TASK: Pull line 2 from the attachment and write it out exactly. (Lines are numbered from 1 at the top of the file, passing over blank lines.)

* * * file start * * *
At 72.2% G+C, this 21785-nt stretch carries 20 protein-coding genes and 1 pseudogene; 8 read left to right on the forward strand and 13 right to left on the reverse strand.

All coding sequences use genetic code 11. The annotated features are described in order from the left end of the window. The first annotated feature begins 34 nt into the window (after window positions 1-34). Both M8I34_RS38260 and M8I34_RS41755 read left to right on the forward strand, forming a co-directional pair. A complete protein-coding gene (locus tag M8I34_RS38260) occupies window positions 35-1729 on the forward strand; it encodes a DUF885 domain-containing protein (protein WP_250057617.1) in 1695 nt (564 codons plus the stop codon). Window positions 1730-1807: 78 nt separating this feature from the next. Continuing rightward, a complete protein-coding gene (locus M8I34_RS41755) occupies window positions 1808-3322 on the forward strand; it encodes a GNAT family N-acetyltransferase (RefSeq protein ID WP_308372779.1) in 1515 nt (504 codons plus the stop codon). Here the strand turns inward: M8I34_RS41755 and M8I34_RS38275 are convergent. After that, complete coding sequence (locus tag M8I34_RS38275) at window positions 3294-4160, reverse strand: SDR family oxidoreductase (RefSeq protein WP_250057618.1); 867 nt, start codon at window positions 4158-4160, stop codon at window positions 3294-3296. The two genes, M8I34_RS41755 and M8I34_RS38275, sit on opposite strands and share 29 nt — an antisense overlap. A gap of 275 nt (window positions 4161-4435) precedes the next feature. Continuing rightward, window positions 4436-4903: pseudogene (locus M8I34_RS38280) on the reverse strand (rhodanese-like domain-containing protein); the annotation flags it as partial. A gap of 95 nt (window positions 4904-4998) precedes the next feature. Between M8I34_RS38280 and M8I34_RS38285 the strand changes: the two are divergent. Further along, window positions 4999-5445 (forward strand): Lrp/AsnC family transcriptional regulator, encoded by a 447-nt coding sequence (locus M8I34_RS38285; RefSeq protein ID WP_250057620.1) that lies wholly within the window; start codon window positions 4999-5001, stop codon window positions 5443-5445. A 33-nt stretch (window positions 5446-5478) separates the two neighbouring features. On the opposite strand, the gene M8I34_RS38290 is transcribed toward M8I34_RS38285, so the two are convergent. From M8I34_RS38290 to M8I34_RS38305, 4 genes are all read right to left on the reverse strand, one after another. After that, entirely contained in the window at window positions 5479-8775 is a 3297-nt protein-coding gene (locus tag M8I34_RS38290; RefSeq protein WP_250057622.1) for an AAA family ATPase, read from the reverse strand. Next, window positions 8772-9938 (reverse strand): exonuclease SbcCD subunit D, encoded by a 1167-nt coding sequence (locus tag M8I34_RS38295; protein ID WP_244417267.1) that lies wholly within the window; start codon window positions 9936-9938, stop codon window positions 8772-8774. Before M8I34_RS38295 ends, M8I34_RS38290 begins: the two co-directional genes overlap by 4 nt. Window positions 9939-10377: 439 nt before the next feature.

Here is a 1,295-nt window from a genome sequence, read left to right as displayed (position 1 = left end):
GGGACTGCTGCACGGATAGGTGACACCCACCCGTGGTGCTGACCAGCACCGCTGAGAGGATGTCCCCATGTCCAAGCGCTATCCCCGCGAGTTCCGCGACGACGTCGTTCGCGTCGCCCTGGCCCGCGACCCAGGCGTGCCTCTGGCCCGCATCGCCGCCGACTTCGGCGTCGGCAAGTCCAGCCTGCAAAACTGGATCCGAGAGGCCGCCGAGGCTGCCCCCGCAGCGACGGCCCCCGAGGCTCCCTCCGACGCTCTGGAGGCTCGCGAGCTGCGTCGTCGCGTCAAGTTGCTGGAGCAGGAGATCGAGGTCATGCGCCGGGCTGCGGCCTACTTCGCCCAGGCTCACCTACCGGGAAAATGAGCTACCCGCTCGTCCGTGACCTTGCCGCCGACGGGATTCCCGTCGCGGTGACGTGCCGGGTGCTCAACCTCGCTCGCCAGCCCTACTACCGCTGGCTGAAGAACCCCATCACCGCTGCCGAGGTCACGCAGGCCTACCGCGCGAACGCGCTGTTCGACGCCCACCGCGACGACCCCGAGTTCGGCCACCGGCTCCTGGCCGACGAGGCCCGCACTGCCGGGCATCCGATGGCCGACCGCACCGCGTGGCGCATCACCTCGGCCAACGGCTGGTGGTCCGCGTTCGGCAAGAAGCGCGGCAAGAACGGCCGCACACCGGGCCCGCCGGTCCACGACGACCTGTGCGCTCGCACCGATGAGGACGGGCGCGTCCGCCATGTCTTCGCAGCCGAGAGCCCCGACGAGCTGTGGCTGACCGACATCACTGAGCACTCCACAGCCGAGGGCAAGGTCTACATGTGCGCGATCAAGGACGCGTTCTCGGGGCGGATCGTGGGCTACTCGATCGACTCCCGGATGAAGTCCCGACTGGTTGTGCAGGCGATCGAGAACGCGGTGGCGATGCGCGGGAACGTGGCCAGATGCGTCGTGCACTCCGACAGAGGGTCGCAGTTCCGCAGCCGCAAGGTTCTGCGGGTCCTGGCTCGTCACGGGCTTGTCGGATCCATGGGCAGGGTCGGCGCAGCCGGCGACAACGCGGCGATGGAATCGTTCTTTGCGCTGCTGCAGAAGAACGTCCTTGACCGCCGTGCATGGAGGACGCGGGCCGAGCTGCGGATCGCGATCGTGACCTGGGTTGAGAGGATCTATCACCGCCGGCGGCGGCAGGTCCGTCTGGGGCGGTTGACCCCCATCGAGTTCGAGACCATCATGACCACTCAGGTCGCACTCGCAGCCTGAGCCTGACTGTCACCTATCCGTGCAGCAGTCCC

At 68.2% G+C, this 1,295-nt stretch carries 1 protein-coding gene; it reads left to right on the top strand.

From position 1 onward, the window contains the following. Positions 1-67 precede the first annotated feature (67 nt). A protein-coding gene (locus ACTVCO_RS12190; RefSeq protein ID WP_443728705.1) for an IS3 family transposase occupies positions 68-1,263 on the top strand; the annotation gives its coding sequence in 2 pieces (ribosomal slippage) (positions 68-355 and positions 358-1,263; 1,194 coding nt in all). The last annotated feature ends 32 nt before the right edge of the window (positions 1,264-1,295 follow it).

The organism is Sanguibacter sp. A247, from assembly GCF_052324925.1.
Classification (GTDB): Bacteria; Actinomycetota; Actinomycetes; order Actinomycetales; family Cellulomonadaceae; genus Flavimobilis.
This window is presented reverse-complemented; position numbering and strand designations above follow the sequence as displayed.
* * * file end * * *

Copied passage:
All coding sequences use genetic code 11. The annotated features are described in order from the left end of the window. The first annotated feature begins 34 nt into the window (after window positions 1-34). Both M8I34_RS38260 and M8I34_RS41755 read left to right on the forward strand, forming a co-directional pair. A complete protein-coding gene (locus tag M8I34_RS38260) occupies window positions 35-1729 on the forward strand; it encodes a DUF885 domain-containing protein (protein WP_250057617.1) in 1695 nt (564 codons plus the stop codon). Window positions 1730-1807: 78 nt separating this feature from the next. Continuing rightward, a complete protein-coding gene (locus M8I34_RS41755) occupies window positions 1808-3322 on the forward strand; it encodes a GNAT family N-acetyltransferase (RefSeq protein ID WP_308372779.1) in 1515 nt (504 codons plus the stop codon). Here the strand turns inward: M8I34_RS41755 and M8I34_RS38275 are convergent. After that, complete coding sequence (locus tag M8I34_RS38275) at window positions 3294-4160, reverse strand: SDR family oxidoreductase (RefSeq protein WP_250057618.1); 867 nt, start codon at window positions 4158-4160, stop codon at window positions 3294-3296. The two genes, M8I34_RS41755 and M8I34_RS38275, sit on opposite strands and share 29 nt — an antisense overlap. A gap of 275 nt (window positions 4161-4435) precedes the next feature. Continuing rightward, window positions 4436-4903: pseudogene (locus M8I34_RS38280) on the reverse strand (rhodanese-like domain-containing protein); the annotation flags it as partial. A gap of 95 nt (window positions 4904-4998) precedes the next feature. Between M8I34_RS38280 and M8I34_RS38285 the strand changes: the two are divergent. Further along, window positions 4999-5445 (forward strand): Lrp/AsnC family transcriptional regulator, encoded by a 447-nt coding sequence (locus M8I34_RS38285; RefSeq protein ID WP_250057620.1) that lies wholly within the window; start codon window positions 4999-5001, stop codon window positions 5443-5445. A 33-nt stretch (window positions 5446-5478) separates the two neighbouring features. On the opposite strand, the gene M8I34_RS38290 is transcribed toward M8I34_RS38285, so the two are convergent. From M8I34_RS38290 to M8I34_RS38305, 4 genes are all read right to left on the reverse strand, one after another. After that, entirely contained in the window at window positions 5479-8775 is a 3297-nt protein-coding gene (locus tag M8I34_RS38290; RefSeq protein WP_250057622.1) for an AAA family ATPase, read from the reverse strand. Next, window positions 8772-9938 (reverse strand): exonuclease SbcCD subunit D, encoded by a 1167-nt coding sequence (locus tag M8I34_RS38295; protein ID WP_244417267.1) that lies wholly within the window; start codon window positions 9936-9938, stop codon window positions 8772-8774. Before M8I34_RS38295 ends, M8I34_RS38290 begins: the two co-directional genes overlap by 4 nt. Window positions 9939-10377: 439 nt before the next feature.